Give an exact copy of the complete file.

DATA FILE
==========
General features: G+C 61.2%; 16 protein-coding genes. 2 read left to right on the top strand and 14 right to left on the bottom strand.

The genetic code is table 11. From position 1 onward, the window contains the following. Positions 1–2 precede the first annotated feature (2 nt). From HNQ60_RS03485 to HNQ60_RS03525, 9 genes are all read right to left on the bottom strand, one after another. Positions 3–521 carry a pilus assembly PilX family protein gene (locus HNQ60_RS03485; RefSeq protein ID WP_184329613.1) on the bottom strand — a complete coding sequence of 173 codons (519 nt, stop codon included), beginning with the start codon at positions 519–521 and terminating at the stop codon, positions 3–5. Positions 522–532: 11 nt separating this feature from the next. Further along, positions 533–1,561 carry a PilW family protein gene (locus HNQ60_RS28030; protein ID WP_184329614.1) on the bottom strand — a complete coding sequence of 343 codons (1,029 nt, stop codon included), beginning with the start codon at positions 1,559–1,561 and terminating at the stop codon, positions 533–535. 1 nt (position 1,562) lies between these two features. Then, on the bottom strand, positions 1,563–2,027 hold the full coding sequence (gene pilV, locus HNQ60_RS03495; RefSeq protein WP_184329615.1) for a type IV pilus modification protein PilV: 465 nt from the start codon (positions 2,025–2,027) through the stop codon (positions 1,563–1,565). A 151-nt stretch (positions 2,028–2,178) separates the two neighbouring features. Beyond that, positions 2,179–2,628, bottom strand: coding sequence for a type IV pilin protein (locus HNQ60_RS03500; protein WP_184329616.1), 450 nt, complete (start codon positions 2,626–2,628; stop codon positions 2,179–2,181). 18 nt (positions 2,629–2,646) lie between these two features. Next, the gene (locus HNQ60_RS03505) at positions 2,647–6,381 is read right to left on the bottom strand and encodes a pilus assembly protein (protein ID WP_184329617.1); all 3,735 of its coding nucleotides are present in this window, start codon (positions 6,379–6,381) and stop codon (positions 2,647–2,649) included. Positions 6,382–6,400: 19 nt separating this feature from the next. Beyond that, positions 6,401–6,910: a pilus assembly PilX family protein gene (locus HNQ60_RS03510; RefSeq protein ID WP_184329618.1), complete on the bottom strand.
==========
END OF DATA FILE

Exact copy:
General features: G+C 61.2%; 16 protein-coding genes. 2 read left to right on the top strand and 14 right to left on the bottom strand.

The genetic code is table 11. From position 1 onward, the window contains the following. Positions 1–2 precede the first annotated feature (2 nt). From HNQ60_RS03485 to HNQ60_RS03525, 9 genes are all read right to left on the bottom strand, one after another. Positions 3–521 carry a pilus assembly PilX family protein gene (locus HNQ60_RS03485; RefSeq protein ID WP_184329613.1) on the bottom strand — a complete coding sequence of 173 codons (519 nt, stop codon included), beginning with the start codon at positions 519–521 and terminating at the stop codon, positions 3–5. Positions 522–532: 11 nt separating this feature from the next. Further along, positions 533–1,561 carry a PilW family protein gene (locus HNQ60_RS28030; protein ID WP_184329614.1) on the bottom strand — a complete coding sequence of 343 codons (1,029 nt, stop codon included), beginning with the start codon at positions 1,559–1,561 and terminating at the stop codon, positions 533–535. 1 nt (position 1,562) lies between these two features. Then, on the bottom strand, positions 1,563–2,027 hold the full coding sequence (gene pilV, locus HNQ60_RS03495; RefSeq protein WP_184329615.1) for a type IV pilus modification protein PilV: 465 nt from the start codon (positions 2,025–2,027) through the stop codon (positions 1,563–1,565). A 151-nt stretch (positions 2,028–2,178) separates the two neighbouring features. Beyond that, positions 2,179–2,628, bottom strand: coding sequence for a type IV pilin protein (locus HNQ60_RS03500; protein WP_184329616.1), 450 nt, complete (start codon positions 2,626–2,628; stop codon positions 2,179–2,181). 18 nt (positions 2,629–2,646) lie between these two features. Next, the gene (locus HNQ60_RS03505) at positions 2,647–6,381 is read right to left on the bottom strand and encodes a pilus assembly protein (protein ID WP_184329617.1); all 3,735 of its coding nucleotides are present in this window, start codon (positions 6,379–6,381) and stop codon (positions 2,647–2,649) included. Positions 6,382–6,400: 19 nt separating this feature from the next. Beyond that, positions 6,401–6,910: a pilus assembly PilX family protein gene (locus HNQ60_RS03510; RefSeq protein ID WP_184329618.1), complete on the bottom strand.